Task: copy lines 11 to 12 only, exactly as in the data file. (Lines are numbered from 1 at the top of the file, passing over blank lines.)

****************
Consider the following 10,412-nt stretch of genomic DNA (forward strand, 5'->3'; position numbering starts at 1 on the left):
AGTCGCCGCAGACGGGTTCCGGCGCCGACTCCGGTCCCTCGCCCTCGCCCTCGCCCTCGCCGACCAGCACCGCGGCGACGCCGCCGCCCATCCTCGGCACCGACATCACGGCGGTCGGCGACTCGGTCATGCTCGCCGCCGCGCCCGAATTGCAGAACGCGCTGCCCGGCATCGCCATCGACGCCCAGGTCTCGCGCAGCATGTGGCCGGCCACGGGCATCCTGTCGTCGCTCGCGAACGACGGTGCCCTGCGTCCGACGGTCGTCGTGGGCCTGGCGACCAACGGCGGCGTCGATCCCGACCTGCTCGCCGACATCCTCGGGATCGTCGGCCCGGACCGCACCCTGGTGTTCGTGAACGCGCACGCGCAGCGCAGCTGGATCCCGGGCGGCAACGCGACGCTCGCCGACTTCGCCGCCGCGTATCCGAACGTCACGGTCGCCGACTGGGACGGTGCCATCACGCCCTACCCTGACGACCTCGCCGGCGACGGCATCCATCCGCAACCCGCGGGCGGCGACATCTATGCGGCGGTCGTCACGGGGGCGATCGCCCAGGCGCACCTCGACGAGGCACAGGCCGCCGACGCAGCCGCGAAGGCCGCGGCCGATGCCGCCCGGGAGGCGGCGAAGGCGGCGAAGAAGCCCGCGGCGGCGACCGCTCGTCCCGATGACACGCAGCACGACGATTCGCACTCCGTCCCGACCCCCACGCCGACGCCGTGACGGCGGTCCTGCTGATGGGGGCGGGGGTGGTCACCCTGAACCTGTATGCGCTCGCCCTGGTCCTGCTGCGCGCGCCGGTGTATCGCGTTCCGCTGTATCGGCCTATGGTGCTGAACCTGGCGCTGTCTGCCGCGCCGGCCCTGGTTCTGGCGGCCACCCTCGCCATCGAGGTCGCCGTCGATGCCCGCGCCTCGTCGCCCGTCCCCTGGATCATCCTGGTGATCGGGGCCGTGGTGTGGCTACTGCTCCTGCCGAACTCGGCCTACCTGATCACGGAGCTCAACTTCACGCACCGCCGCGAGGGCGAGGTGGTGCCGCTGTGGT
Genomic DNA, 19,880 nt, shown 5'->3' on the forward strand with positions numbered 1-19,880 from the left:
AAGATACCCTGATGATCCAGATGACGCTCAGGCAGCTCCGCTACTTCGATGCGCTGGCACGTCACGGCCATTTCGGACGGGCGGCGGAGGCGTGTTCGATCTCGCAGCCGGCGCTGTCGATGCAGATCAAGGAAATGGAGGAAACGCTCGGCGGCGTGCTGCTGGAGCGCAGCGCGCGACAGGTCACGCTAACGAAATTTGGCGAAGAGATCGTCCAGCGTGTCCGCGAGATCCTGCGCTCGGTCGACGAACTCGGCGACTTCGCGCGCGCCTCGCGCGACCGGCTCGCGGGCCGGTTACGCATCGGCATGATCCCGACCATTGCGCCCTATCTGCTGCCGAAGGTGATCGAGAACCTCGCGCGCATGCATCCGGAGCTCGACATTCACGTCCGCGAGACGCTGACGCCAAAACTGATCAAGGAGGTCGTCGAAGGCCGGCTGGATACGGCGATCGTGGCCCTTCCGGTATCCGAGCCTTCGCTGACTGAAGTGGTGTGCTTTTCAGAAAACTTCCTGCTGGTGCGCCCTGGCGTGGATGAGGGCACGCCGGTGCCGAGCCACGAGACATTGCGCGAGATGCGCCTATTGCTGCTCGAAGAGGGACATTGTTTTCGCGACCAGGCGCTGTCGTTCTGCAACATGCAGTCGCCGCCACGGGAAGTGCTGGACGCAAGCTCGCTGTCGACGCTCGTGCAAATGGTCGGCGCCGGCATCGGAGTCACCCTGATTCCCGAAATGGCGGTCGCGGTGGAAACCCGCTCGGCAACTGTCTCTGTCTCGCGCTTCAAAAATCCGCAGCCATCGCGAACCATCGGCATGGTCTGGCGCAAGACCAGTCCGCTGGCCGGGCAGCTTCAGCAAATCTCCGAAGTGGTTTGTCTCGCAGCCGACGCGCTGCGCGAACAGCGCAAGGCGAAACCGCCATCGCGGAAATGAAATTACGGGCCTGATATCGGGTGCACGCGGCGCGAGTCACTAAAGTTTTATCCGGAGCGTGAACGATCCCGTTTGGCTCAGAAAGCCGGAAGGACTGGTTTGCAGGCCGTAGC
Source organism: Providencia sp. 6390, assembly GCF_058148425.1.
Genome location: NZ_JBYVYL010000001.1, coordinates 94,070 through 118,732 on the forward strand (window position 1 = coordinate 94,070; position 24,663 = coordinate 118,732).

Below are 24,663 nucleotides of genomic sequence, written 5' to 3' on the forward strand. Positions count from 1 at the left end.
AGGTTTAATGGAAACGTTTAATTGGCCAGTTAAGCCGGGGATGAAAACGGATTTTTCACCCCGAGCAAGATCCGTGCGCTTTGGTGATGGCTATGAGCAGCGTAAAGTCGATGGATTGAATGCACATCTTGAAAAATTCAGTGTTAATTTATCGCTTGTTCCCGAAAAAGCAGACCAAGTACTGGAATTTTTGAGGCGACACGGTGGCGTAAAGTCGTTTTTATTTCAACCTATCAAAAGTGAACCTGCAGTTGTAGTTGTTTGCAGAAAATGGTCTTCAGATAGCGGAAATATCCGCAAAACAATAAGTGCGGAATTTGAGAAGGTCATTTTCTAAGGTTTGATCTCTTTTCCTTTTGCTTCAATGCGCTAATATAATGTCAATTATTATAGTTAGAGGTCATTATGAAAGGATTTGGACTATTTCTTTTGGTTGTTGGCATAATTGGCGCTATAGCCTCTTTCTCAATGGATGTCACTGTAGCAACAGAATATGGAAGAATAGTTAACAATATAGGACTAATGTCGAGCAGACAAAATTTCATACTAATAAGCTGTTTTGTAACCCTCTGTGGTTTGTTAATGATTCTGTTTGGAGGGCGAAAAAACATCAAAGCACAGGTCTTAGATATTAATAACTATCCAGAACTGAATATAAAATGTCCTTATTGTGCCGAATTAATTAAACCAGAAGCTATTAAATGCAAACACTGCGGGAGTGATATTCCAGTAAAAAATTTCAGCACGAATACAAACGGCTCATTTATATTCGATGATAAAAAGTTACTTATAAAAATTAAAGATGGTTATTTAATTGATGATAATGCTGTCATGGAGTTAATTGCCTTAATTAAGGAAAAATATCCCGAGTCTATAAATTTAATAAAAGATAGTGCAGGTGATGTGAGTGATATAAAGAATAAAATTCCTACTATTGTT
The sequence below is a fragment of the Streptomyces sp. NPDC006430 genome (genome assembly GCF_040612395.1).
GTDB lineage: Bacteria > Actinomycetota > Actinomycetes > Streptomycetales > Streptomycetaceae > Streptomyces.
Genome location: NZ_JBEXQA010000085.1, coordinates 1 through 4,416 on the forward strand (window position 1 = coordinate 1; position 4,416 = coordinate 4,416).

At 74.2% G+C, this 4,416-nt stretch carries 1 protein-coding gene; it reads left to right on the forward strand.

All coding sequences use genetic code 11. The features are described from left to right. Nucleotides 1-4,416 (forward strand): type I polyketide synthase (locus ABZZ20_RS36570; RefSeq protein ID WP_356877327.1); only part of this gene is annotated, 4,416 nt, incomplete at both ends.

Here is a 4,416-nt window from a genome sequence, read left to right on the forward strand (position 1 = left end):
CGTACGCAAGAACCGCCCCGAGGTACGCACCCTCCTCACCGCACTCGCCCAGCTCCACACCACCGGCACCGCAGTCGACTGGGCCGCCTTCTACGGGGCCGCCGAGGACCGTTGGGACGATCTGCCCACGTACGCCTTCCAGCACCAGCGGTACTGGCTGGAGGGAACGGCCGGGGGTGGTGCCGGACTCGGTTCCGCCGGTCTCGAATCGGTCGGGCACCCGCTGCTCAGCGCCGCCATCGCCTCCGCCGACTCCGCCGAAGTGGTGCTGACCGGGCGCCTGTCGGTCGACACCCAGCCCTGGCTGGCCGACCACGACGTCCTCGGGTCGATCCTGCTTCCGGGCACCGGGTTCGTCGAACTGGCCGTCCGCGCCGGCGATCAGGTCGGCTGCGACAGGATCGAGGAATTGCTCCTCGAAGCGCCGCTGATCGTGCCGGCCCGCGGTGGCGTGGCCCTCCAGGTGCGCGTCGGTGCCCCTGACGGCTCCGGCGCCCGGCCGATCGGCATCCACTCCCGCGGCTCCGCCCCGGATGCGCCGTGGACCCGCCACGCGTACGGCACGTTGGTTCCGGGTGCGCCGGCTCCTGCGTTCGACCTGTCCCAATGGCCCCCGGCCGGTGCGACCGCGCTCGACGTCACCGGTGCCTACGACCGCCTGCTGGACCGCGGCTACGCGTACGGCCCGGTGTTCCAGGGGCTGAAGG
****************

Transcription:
Genome location: NZ_JBEXQA010000085.1, coordinates 1 through 4,416 on the forward strand (window position 1 = coordinate 1; position 4,416 = coordinate 4,416).

At 74.2% G+C, this 4,416-nt stretch carries 1 protein-coding gene; it reads left to right on the forward strand.